Utz Quality Foods Inc. has agreed to pay $1.25 million to settle a putative class action alleging that some products were labeled “natural” despite containing genetically modified organisms (GMOs) and synthetic ingredients. DiFrancesco v. Utz Quality Foods, Inc., 14-14744 (D. Mass., settlement agreement filed December 6, 2017). The complaint alleged the snacks contained GMO grains and synthetic ingredients such as caramel color, malic acid and citric acid. Class members will receive $2 for each qualifying purchase up to a total of $20 and residual funds will be paid to nonprofit group Consumers Union. Utz has also agreed to stop using the terms “natural” and “all natural” on labeling and advertising of the products.

A Massachusetts federal court has dismissed a putative class action against Conagra Brands that alleged the company’s Wesson cooking oil was not “100% natural” because it is extracted from grains grown from genetically modified organisms (GMOs), ruling the plaintiff had failed to state a claim upon which relief could be granted. Lee v. Conagra Brands, Inc., No. 17-11042 (D. Mass., entered October 25, 2017). Taking judicial notice of U.S. Food and Drug Administration (FDA) guidance, the court noted that the agency has “not attempted to restrict the use of the term 'natural' except for added color, synthetic substances, and flavors." In addition, the court held that according to FDA guidance, Conagra is not required to disclose on its labels the use of GMO plants. The plaintiff alleged a single count for deceptive business practices, but the court ruled that because the label conformed to FDA guidelines, it was not “unfair…

The owner of one of the largest commercial fishing businesses in the United States has pleaded guilty to conspiracy, falsifying federal records, cash smuggling and tax evasion in a case accusing him of deliberately misreporting the types of fish he caught to the National Oceanic and Atmospheric Administration (NOAA). U.S. v. Rafael, No. 16­-10124 (D. Mass, plea entered March 30, 2017). Carlos Rafael, owner of Carlos Seafood, Inc. and known as the “Codfather,” will face possible forfeiture of his business assets and up to five years in prison at his June 2017 sentencing. An Internal Revenue Service (IRS) investigation apparently found that Rafael caught 800,000 pounds of fish over several years and reported it as haddock, pollock or other species with high NOAA quotas despite containing thousands of pounds of fish with lower quotas, including cod, flounder, grey sole, yellowtail and American plaice. Rafael also told IRS agents posing as…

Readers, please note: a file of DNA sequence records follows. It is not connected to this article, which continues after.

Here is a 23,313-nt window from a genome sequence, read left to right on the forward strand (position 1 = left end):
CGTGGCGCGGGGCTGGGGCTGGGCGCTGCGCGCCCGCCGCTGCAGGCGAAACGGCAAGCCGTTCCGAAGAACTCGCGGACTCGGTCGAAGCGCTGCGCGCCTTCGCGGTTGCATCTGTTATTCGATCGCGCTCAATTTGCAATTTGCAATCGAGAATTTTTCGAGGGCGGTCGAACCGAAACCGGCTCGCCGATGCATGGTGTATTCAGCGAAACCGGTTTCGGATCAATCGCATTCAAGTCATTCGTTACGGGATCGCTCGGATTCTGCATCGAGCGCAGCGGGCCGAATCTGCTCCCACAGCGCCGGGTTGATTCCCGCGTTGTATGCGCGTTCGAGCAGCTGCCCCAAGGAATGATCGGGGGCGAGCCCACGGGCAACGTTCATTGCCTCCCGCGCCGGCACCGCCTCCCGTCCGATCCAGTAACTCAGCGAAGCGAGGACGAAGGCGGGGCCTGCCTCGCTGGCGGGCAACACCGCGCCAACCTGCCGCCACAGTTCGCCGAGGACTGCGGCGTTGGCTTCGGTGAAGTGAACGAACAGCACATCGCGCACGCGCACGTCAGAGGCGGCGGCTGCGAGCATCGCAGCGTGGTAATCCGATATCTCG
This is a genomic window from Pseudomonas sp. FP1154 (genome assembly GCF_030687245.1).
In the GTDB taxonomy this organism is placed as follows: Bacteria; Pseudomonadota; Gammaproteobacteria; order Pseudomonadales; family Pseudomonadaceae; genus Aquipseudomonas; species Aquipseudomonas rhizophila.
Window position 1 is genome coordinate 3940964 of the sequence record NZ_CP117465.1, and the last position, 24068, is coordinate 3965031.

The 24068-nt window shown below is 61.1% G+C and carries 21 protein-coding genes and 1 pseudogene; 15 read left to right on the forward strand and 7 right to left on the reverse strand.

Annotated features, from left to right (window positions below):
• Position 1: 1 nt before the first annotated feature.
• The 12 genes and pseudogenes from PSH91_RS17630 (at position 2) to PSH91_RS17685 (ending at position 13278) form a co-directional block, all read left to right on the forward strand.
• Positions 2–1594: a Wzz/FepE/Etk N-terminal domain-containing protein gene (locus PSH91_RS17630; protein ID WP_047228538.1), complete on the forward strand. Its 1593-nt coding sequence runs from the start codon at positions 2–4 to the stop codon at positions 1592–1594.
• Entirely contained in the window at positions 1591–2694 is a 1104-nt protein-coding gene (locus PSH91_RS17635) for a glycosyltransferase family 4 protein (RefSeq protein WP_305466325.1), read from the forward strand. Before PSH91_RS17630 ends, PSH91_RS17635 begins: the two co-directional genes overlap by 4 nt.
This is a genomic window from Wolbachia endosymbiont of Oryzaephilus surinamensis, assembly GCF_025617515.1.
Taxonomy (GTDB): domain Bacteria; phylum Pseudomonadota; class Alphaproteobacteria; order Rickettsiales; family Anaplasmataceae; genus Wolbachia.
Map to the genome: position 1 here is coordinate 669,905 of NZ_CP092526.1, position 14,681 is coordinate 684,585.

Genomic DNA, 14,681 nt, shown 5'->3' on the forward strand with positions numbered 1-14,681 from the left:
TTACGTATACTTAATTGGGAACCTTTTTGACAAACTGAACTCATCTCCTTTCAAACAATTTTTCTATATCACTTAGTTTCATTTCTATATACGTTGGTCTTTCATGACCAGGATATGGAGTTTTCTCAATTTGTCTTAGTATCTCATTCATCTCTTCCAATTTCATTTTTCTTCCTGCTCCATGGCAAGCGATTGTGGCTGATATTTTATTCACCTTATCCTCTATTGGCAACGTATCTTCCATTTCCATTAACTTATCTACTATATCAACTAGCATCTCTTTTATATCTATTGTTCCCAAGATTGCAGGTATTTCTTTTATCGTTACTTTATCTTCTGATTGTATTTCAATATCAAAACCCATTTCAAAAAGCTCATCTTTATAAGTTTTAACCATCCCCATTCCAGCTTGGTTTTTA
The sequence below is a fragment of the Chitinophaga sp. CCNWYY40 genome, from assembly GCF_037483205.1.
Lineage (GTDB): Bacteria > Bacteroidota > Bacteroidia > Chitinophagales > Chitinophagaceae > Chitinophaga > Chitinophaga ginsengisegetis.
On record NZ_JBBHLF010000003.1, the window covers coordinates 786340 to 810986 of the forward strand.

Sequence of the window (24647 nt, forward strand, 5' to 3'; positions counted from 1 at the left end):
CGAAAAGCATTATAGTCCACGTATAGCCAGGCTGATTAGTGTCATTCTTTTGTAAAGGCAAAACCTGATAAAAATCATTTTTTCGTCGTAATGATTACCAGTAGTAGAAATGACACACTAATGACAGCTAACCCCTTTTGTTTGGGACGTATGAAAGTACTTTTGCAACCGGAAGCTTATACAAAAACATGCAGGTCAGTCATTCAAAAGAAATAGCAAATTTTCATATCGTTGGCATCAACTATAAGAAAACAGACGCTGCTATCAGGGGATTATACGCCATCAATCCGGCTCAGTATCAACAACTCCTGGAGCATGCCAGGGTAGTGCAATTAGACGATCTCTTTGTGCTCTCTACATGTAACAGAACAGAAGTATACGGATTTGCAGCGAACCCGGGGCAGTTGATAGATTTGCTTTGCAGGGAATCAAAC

A Massachusetts federal court has granted certification to a class of former and current delivery drivers for Domino’s Pizza Inc. who allege that they should have received the delivery charge paid by customers. Mooney v. Domino’s Pizza, Inc., No. 14-13723 (D. Mass., order entered September 1, 2016). The plaintiffs also asserted that they should have been paid minimum wage for “inside work” unrelated to deliveries, rather than the lower minimum wage for tipped workers. The court focused on whether the plaintiffs’ claims were common to all members of the class. Domino’s and its franchisee argued the classification of the delivery fee as a service charge—which is to compensate employees for service and to be remitted to the employees under Massachusetts law—or an administrative fee “depends on the circumstances of each customer’s encounter with the delivery fee,” thus precluding commonality. The court disagreed, finding that “the plain language of the statute suggests…

A Massachusetts federal court has dismissed a lawsuit alleging ACH Food Companies Inc. mislabeled its Weber® barbecue sauce as “All Natural” despite containing caramel coloring, finding that a $75 rebate rendered the case moot. Demmler v. ACH Food Cos. Inc., No. 15-13556 (D. Mass., order entered June 9, 2016). Details about the complaint appear in Issue 582 of this Update. The court found ACH had tendered full relief to the plaintiff by sending him treble statutory damages. Further, “the $75 check did not represent a settlement offer—ACH sent the check unprompted, and did not impose any preconditions on [the plaintiff] for doing so. This distinction makes all the difference,” the court held. The plaintiff could not pursue damages when he had already been made whole, the court noted, and his “refusal to accept the $75 is immaterial. The question under Article III is whether a live case or controversy exists,…